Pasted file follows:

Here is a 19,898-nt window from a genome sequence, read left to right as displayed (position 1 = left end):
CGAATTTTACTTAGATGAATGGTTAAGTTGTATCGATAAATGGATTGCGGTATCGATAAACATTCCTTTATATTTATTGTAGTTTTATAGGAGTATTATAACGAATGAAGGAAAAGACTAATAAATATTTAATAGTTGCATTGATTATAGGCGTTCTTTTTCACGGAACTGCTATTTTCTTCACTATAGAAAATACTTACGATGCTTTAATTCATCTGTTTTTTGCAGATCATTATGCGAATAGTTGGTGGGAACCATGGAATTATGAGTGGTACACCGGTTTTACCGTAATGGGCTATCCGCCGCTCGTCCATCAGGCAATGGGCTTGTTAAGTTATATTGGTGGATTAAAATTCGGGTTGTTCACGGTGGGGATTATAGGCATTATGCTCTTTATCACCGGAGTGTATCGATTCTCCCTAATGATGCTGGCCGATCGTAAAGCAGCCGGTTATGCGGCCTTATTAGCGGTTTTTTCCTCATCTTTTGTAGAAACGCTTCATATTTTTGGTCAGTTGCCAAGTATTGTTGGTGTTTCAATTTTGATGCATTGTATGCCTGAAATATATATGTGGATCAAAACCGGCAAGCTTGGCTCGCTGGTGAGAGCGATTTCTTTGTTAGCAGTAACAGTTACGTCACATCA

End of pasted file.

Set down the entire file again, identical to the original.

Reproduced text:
Here is a 19,898-nt window from a genome sequence, read left to right as displayed (position 1 = left end):
CGAATTTTACTTAGATGAATGGTTAAGTTGTATCGATAAATGGATTGCGGTATCGATAAACATTCCTTTATATTTATTGTAGTTTTATAGGAGTATTATAACGAATGAAGGAAAAGACTAATAAATATTTAATAGTTGCATTGATTATAGGCGTTCTTTTTCACGGAACTGCTATTTTCTTCACTATAGAAAATACTTACGATGCTTTAATTCATCTGTTTTTTGCAGATCATTATGCGAATAGTTGGTGGGAACCATGGAATTATGAGTGGTACACCGGTTTTACCGTAATGGGCTATCCGCCGCTCGTCCATCAGGCAATGGGCTTGTTAAGTTATATTGGTGGATTAAAATTCGGGTTGTTCACGGTGGGGATTATAGGCATTATGCTCTTTATCACCGGAGTGTATCGATTCTCCCTAATGATGCTGGCCGATCGTAAAGCAGCCGGTTATGCGGCCTTATTAGCGGTTTTTTCCTCATCTTTTGTAGAAACGCTTCATATTTTTGGTCAGTTGCCAAGTATTGTTGGTGTTTCAATTTTGATGCATTGTATGCCTGAAATATATATGTGGATCAAAACCGGCAAGCTTGGCTCGCTGGTGAGAGCGATTTCTTTGTTAGCAGTAACAGTTACGTCACATCA